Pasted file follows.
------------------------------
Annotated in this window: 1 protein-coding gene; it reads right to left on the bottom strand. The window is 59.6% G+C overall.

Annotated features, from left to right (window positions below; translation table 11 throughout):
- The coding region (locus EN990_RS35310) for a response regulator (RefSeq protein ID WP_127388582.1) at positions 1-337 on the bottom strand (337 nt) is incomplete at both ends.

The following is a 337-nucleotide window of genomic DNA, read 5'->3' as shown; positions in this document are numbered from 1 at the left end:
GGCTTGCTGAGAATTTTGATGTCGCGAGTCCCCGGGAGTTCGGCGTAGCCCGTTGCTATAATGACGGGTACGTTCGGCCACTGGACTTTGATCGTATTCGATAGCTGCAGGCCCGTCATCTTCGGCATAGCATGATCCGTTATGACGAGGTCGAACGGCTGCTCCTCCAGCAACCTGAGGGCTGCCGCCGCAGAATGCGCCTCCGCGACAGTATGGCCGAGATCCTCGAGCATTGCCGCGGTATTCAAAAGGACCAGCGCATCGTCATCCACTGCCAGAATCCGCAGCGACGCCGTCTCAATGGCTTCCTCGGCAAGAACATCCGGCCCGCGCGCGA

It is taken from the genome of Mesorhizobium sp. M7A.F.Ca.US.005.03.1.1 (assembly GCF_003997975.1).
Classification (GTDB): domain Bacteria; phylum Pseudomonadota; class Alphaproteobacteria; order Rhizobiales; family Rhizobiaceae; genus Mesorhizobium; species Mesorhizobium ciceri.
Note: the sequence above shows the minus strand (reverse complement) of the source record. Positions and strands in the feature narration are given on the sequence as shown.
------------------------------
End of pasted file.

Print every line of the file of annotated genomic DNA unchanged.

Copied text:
Annotated in this window: 1 protein-coding gene; it reads right to left on the bottom strand. The window is 59.6% G+C overall.

Annotated features, from left to right (window positions below; translation table 11 throughout):
- The coding region (locus EN990_RS35310) for a response regulator (RefSeq protein ID WP_127388582.1) at positions 1-337 on the bottom strand (337 nt) is incomplete at both ends.

The following is a 337-nucleotide window of genomic DNA, read 5'->3' as shown; positions in this document are numbered from 1 at the left end:
GGCTTGCTGAGAATTTTGATGTCGCGAGTCCCCGGGAGTTCGGCGTAGCCCGTTGCTATAATGACGGGTACGTTCGGCCACTGGACTTTGATCGTATTCGATAGCTGCAGGCCCGTCATCTTCGGCATAGCATGATCCGTTATGACGAGGTCGAACGGCTGCTCCTCCAGCAACCTGAGGGCTGCCGCCGCAGAATGCGCCTCCGCGACAGTATGGCCGAGATCCTCGAGCATTGCCGCGGTATTCAAAAGGACCAGCGCATCGTCATCCACTGCCAGAATCCGCAGCGACGCCGTCTCAATGGCTTCCTCGGCAAGAACATCCGGCCCGCGCGCGA

It is taken from the genome of Mesorhizobium sp. M7A.F.Ca.US.005.03.1.1 (assembly GCF_003997975.1).
Classification (GTDB): domain Bacteria; phylum Pseudomonadota; class Alphaproteobacteria; order Rhizobiales; family Rhizobiaceae; genus Mesorhizobium; species Mesorhizobium ciceri.
Note: the sequence above shows the minus strand (reverse complement) of the source record. Positions and strands in the feature narration are given on the sequence as shown.